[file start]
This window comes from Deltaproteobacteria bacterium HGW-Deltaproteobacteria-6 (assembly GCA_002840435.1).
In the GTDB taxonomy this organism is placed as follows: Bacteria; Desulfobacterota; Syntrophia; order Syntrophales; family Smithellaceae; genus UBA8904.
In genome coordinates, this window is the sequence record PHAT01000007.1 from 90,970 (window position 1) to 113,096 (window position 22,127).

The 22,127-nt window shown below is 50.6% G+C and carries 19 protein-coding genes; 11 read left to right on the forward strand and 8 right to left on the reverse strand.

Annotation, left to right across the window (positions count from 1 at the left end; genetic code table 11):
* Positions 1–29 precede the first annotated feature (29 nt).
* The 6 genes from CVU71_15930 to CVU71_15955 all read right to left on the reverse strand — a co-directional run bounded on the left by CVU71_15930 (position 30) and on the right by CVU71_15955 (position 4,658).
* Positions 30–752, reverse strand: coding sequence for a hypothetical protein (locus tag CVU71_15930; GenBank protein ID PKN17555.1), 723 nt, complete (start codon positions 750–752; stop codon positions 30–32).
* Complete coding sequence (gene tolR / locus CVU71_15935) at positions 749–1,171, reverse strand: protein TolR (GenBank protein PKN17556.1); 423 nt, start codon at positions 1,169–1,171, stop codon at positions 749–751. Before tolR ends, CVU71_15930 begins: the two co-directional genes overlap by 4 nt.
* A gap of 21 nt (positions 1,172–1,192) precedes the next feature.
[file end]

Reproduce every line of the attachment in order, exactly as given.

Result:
This window comes from Deltaproteobacteria bacterium HGW-Deltaproteobacteria-6 (assembly GCA_002840435.1).
In the GTDB taxonomy this organism is placed as follows: Bacteria; Desulfobacterota; Syntrophia; order Syntrophales; family Smithellaceae; genus UBA8904.
In genome coordinates, this window is the sequence record PHAT01000007.1 from 90,970 (window position 1) to 113,096 (window position 22,127).

The 22,127-nt window shown below is 50.6% G+C and carries 19 protein-coding genes; 11 read left to right on the forward strand and 8 right to left on the reverse strand.

Annotation, left to right across the window (positions count from 1 at the left end; genetic code table 11):
* Positions 1–29 precede the first annotated feature (29 nt).
* The 6 genes from CVU71_15930 to CVU71_15955 all read right to left on the reverse strand — a co-directional run bounded on the left by CVU71_15930 (position 30) and on the right by CVU71_15955 (position 4,658).
* Positions 30–752, reverse strand: coding sequence for a hypothetical protein (locus tag CVU71_15930; GenBank protein ID PKN17555.1), 723 nt, complete (start codon positions 750–752; stop codon positions 30–32).
* Complete coding sequence (gene tolR / locus CVU71_15935) at positions 749–1,171, reverse strand: protein TolR (GenBank protein PKN17556.1); 423 nt, start codon at positions 1,169–1,171, stop codon at positions 749–751. Before tolR ends, CVU71_15930 begins: the two co-directional genes overlap by 4 nt.
* A gap of 21 nt (positions 1,172–1,192) precedes the next feature.